Having first come across their rather bawdy moniker after their support slots at Blur’s gargantuan Wembley shows in July, we get into the Saturday swing of things with Jockstrap‘s performance on the East Stage. Judging by name alone, one feels that the London duo should be scuzzy, rebellious punks armed with guitars. However, their brand of experimental electropop is something rather more elegant; atop Taylor Skye’s electronica manipulations, vocalist Georgia Ellery delivers cooing, whispery vocals. However, the “Ah, ayy, ooh, eee” refrain of ’50/50′ induces a perhaps unfair comparison to The Cartoonies and, later, there’s something akin to a reverse Milli Vanilli type situation when some rap vox are heard loud and clear with absolutely no rapping fellow in sight.Over on the West Stage, Melbourne punk quartet Amyl and the Sniffers are so angry that even singer Amy Taylor’s boilerplate between-song badinage is full of aggression: “How are the fuck are you? It’s a sunny day and it’s fucking beautiful.” She then intros the next song as one aimed at “everyone who tells me how I should be”; when one learns that the song’s title is ‘Don’t Fence Me In’ it feels like rebellion that’s a tad unartful. However, perhaps one is too middle-aged and jaded, as it’s clear that the audience – evidenced by multiple sights of crowd-surfing – are into it. At one point Taylor is face down bellowing angsty sentiments directly into the stage and she headbangs ferociously during the lyrical gaps of ‘Guided By Angels.’ As has become customary in an attempt to curb inappropriate crowd behaviour at gigs, the set concludes with Taylor’s admonishment “don’t touch anyone who doesn’t want to be touched.”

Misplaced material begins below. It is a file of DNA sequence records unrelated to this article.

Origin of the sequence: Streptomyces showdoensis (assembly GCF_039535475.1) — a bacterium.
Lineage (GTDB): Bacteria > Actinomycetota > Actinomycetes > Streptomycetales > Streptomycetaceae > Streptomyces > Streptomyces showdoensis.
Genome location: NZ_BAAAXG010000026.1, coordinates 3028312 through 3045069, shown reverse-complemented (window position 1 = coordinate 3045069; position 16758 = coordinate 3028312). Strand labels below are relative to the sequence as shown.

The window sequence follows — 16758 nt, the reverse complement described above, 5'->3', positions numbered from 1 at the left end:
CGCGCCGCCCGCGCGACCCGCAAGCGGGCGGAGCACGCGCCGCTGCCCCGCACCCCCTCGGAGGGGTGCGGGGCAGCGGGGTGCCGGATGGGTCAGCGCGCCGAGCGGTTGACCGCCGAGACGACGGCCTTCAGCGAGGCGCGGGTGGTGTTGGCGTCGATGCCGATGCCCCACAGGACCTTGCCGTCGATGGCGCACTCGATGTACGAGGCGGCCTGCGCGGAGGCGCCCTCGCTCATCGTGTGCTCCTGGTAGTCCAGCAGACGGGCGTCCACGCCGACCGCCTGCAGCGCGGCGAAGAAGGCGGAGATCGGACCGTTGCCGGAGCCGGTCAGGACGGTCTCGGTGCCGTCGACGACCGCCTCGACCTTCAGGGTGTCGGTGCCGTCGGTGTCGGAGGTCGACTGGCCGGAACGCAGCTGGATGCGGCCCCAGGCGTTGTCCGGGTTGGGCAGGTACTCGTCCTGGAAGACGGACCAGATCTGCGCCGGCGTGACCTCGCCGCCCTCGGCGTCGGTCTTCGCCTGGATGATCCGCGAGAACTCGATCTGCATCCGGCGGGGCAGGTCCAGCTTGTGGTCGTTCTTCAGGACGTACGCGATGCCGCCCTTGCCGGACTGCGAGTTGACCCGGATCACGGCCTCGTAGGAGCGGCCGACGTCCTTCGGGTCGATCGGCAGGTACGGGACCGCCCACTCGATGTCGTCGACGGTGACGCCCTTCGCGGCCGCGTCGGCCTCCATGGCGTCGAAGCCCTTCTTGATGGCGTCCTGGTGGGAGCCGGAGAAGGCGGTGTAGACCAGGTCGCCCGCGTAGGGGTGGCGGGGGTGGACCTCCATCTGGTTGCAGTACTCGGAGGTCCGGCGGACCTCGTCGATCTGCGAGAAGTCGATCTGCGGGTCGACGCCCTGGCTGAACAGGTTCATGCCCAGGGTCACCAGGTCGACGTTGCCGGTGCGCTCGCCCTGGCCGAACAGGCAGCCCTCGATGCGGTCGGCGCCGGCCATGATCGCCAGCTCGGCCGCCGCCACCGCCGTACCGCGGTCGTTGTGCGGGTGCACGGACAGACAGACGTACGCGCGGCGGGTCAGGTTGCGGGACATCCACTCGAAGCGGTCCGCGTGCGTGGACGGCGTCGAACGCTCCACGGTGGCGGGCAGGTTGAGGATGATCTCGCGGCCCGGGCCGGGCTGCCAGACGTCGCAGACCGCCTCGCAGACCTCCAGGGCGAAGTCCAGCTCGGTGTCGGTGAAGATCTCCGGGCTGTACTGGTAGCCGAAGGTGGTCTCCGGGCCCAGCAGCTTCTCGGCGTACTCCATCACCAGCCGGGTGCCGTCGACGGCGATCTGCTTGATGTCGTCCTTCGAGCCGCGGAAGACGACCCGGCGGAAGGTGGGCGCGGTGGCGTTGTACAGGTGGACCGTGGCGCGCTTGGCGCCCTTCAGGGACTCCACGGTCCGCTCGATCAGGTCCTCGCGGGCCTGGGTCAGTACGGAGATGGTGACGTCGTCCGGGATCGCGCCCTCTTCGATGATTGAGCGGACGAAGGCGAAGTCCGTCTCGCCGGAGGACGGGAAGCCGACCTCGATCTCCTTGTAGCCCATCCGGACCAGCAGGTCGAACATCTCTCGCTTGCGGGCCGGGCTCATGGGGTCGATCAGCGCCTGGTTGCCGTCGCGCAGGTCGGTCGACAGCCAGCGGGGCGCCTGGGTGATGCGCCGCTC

It’s a brief shimmy back to the East Stage for a sample of Arlo Park‘s well received performance. The honey-voiced Parks has a call and response repartee going with the audience during ‘Caroline’. With smooth-as-silk grooves and tuneful singalong choruses – exhibits A and B this evening are ‘Dog Rose’ and ‘Hurt’ – Parks appears to have the material vindicating of her 2021 Mercury Prize victory for debut album Collapsed in Sunbeams.